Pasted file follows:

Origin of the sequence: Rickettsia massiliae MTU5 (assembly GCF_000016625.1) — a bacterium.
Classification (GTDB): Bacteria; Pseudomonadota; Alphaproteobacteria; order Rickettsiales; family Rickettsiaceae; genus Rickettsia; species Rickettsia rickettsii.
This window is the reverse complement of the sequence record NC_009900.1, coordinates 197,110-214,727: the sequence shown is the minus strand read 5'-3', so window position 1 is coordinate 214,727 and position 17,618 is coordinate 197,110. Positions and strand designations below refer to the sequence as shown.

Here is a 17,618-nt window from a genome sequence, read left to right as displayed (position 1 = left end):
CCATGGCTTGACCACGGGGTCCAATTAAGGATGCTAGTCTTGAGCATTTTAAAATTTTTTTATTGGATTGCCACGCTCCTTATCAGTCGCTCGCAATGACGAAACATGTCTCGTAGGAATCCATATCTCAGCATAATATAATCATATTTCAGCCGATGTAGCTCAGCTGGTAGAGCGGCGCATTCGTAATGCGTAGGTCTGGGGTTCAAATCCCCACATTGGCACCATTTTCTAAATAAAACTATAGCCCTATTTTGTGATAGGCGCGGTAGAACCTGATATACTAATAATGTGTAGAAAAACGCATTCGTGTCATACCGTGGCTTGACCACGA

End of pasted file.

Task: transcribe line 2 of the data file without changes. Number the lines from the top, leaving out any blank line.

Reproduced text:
Classification (GTDB): Bacteria; Pseudomonadota; Alphaproteobacteria; order Rickettsiales; family Rickettsiaceae; genus Rickettsia; species Rickettsia rickettsii.